FOR IMMEDIATE RELEASE
FEBRUARY 26, 2013
Armenia's War Crime in Khojaly:
Over 20 Years of Impunity
LOS ANGELES – On February 26, 1992 the people of Azerbaijan witnessed what the Human Rights Watch later called the “largest massacre to date in the conflict” between Armenia and Azerbaijan. Armenian armed forces attacked the Azerbaijani town of Khojaly brutally murdering over 600 civilians, including many children, women and elderly. Hundreds more were wounded; some are still missing.
The massacre became a symbol of the pattern of extermination and ethnic cleansing of the Azerbaijani civilian population institutionalized by Armenian soldiers. This pattern has since become an integral part of Armenia’s policy in the region. In the most shocking admission of culpability, Armenia’s then-defense minister Serzh Sargsyan was quoted in the book “Black Garden: Armenia and Azerbaijan Through Peace and War” (by Thomas de Waal, NYU Press, 2003, page 85), as saying, “Before Khojaly, Azerbaijanis thought that they were joking with us, they thought that the Armenians were people who could not raise their hand against the civilian population. We were able to break that stereotype. And that’s what happened.”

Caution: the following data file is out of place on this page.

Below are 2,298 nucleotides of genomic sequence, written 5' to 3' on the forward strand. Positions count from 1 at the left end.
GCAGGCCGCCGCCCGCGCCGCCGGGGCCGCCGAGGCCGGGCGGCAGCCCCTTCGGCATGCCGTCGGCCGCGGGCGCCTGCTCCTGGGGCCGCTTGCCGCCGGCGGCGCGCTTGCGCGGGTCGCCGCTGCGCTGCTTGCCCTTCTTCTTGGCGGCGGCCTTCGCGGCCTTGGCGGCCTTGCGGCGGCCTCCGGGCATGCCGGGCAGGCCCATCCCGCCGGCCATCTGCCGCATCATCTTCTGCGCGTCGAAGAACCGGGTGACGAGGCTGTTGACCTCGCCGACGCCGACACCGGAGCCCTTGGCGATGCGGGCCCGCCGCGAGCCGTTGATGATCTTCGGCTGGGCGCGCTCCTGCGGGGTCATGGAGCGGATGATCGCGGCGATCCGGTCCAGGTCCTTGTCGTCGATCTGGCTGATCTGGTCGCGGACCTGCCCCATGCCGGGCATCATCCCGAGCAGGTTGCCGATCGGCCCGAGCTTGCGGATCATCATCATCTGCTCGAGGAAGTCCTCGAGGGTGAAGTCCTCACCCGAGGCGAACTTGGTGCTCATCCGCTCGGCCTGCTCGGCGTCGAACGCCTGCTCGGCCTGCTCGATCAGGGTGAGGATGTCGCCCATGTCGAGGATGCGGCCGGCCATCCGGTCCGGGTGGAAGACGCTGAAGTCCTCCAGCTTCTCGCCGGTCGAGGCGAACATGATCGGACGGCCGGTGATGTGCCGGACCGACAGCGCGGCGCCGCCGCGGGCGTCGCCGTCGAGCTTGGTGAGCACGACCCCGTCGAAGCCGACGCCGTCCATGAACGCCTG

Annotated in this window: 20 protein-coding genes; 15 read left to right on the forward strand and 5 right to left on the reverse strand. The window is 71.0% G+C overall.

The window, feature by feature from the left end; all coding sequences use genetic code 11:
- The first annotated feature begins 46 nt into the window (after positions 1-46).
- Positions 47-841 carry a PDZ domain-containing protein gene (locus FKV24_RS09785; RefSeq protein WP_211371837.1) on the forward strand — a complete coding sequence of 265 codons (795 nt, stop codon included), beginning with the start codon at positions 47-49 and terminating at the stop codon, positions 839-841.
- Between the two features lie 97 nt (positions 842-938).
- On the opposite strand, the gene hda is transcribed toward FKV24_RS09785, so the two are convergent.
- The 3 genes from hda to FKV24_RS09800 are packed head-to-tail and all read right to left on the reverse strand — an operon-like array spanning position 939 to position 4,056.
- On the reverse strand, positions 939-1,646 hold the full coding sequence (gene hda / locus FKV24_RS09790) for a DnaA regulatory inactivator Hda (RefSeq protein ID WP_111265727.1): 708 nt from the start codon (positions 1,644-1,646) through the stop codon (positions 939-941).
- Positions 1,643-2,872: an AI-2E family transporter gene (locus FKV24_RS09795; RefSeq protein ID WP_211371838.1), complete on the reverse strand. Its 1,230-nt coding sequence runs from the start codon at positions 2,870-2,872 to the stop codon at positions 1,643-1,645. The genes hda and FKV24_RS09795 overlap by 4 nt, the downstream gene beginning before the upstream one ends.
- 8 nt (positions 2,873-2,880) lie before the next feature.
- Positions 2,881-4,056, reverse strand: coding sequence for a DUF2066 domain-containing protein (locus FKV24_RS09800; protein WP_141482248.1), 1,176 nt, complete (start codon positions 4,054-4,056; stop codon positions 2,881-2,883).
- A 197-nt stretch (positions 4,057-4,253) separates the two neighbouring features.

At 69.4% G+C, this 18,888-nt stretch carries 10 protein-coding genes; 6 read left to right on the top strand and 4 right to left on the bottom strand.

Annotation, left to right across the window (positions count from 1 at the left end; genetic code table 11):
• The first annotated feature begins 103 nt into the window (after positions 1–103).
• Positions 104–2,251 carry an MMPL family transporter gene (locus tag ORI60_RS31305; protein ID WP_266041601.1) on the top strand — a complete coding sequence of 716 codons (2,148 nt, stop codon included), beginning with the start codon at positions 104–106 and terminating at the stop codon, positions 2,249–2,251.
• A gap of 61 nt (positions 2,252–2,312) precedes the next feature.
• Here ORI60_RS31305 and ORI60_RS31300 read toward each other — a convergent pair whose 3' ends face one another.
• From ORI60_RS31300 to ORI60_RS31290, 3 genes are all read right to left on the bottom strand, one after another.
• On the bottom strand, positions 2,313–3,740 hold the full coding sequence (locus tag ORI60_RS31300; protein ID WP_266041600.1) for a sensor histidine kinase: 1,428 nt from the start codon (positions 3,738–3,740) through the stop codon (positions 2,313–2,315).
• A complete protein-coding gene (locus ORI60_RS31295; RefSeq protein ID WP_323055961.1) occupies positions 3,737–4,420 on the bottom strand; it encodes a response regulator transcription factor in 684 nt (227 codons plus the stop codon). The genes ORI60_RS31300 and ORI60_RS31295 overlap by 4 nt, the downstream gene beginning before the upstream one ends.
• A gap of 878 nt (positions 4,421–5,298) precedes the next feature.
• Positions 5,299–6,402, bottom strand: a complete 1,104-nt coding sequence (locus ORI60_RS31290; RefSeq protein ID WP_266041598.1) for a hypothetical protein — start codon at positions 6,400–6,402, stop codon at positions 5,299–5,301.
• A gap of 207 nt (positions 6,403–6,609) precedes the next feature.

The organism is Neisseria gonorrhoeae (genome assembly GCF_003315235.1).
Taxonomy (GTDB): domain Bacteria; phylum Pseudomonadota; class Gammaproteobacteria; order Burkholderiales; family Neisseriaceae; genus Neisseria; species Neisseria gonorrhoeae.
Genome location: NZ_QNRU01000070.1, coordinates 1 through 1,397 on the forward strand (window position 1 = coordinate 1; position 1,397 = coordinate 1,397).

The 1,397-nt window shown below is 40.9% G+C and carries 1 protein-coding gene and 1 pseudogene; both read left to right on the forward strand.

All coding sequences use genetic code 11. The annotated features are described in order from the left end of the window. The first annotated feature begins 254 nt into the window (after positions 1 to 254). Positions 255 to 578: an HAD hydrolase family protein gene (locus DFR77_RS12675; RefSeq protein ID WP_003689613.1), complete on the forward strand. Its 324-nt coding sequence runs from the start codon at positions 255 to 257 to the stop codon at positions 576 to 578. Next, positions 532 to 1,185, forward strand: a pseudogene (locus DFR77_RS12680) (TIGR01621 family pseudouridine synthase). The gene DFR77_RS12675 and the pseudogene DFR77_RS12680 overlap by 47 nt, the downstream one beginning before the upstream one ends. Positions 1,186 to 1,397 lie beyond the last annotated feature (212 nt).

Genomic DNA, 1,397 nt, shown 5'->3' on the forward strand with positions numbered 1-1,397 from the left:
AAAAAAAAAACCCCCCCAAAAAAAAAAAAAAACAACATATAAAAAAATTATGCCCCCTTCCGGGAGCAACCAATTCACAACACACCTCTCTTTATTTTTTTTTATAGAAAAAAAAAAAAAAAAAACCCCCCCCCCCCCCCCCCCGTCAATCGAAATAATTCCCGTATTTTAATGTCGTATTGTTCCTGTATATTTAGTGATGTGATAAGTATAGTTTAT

The continued Armenian military occupation of the 20% of Azerbaijan's internationally recognized territory and disregard for the plight of a million displaced Azerbaijani civilians and as well as for the prosperous future of their own people, illustrate both the vision and character of Armenia's current leadership.
Recognition of the Khojaly massacre as a crime against humanity as well as bringing the perpetrators of this horrendous crime to justice is a debt owed to the memory of those perished, and a necessity for building long-term peace for the Azerbaijanis and Armenians alike.
This year, the Azerbaijani-American community along with millions of Azerbaijanis and friends of Azerbaijan around the world paid tribute to the memory of innocent civilians murdered in Khojaly, while the U.S. states of New Mexico, Arkansas and Mississippi followed Georgia, New Jersey, Massachusetts and Texas in officially recognizing the tragedy.